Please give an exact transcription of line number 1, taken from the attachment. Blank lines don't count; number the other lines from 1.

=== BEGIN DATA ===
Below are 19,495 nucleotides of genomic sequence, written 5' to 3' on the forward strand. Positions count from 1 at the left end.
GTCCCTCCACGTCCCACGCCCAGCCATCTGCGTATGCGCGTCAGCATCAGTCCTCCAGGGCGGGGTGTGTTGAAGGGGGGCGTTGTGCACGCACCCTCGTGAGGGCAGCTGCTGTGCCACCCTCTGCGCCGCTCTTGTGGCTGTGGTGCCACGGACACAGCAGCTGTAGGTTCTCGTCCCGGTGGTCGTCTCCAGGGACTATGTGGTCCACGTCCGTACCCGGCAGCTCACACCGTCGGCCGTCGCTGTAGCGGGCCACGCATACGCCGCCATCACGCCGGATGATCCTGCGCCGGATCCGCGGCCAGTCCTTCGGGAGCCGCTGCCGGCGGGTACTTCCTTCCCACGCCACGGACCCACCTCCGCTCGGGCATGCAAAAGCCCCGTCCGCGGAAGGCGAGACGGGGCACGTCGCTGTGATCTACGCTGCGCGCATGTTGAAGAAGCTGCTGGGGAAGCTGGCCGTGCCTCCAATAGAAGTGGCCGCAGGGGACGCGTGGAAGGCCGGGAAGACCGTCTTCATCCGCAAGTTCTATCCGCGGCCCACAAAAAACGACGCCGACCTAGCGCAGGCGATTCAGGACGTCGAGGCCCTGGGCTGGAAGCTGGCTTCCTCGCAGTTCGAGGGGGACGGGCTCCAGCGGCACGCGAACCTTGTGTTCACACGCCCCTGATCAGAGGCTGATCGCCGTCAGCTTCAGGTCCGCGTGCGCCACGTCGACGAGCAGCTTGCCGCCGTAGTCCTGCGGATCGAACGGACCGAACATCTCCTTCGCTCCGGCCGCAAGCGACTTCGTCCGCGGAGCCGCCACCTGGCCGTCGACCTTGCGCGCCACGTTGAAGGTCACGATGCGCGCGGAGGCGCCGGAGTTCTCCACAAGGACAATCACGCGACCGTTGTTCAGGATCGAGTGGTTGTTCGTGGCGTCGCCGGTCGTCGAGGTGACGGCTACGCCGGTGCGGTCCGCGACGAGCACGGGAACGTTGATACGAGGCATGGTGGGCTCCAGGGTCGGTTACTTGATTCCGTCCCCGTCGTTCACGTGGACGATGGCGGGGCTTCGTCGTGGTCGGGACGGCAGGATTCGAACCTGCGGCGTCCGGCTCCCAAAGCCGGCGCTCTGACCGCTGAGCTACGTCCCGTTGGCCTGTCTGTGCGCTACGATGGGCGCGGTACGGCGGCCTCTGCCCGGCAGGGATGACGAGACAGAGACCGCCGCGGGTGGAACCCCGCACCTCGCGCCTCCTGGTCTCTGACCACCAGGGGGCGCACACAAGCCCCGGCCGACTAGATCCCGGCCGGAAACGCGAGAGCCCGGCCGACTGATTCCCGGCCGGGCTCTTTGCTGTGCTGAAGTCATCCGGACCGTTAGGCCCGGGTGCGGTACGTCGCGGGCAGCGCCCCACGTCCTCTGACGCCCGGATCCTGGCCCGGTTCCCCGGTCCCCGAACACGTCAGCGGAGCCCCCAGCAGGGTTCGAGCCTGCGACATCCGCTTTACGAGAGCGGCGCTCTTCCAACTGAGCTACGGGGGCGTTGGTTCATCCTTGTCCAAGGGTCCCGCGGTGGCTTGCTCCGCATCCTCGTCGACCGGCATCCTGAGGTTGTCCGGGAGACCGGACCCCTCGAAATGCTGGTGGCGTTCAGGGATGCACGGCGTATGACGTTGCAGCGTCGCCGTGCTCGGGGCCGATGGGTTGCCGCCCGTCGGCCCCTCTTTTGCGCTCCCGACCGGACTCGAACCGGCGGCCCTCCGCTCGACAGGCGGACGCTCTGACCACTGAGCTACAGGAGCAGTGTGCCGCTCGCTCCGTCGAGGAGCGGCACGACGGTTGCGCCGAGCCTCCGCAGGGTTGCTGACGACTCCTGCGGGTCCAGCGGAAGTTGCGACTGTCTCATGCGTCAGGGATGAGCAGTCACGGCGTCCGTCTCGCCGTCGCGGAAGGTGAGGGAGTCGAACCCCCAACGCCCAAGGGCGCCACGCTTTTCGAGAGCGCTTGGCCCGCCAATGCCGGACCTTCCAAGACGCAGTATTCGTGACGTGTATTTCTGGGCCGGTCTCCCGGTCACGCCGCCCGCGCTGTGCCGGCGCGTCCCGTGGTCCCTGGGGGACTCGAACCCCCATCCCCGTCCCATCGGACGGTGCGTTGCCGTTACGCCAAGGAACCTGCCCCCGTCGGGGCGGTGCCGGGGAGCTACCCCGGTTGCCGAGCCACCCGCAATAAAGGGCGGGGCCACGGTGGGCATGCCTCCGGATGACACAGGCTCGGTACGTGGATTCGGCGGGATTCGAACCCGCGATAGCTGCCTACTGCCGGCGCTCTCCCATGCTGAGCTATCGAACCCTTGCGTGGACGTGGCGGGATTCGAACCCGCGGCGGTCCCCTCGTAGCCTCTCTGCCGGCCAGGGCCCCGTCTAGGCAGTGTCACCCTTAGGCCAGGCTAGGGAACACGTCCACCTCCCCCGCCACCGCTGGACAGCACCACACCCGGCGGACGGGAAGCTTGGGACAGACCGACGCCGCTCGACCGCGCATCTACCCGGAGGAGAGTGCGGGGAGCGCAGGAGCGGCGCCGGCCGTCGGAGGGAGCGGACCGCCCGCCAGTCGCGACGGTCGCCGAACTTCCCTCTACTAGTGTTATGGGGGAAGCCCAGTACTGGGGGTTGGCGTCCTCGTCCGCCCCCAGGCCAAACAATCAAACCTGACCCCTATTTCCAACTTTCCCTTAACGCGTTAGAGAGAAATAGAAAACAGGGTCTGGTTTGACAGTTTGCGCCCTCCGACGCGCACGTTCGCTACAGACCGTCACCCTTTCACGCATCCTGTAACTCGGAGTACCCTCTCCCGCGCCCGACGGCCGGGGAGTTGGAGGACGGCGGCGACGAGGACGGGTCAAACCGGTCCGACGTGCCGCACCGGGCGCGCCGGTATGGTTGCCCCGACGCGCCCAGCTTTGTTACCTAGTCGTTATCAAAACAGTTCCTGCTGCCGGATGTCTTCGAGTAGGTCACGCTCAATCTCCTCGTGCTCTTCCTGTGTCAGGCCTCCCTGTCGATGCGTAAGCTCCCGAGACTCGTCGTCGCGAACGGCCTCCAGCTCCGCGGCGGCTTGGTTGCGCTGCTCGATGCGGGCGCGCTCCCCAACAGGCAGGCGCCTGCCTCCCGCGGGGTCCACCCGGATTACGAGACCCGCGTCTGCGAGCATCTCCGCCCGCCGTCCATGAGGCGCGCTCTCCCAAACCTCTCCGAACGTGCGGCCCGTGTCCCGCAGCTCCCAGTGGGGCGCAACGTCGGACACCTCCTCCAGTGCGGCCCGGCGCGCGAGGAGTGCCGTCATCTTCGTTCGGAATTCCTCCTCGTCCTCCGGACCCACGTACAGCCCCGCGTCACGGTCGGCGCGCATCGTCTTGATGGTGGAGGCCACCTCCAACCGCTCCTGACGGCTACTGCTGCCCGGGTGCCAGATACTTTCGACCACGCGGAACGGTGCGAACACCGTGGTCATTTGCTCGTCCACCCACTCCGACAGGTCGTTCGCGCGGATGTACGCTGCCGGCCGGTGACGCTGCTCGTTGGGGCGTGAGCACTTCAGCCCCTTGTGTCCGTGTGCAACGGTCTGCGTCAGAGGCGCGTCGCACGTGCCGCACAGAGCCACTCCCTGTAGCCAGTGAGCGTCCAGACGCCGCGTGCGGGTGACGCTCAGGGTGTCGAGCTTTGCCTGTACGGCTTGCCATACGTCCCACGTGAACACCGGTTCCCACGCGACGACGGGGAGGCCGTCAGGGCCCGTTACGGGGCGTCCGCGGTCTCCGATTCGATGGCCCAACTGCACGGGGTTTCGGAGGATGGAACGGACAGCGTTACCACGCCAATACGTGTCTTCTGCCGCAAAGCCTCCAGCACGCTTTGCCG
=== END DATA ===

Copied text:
Below are 19,495 nucleotides of genomic sequence, written 5' to 3' on the forward strand. Positions count from 1 at the left end.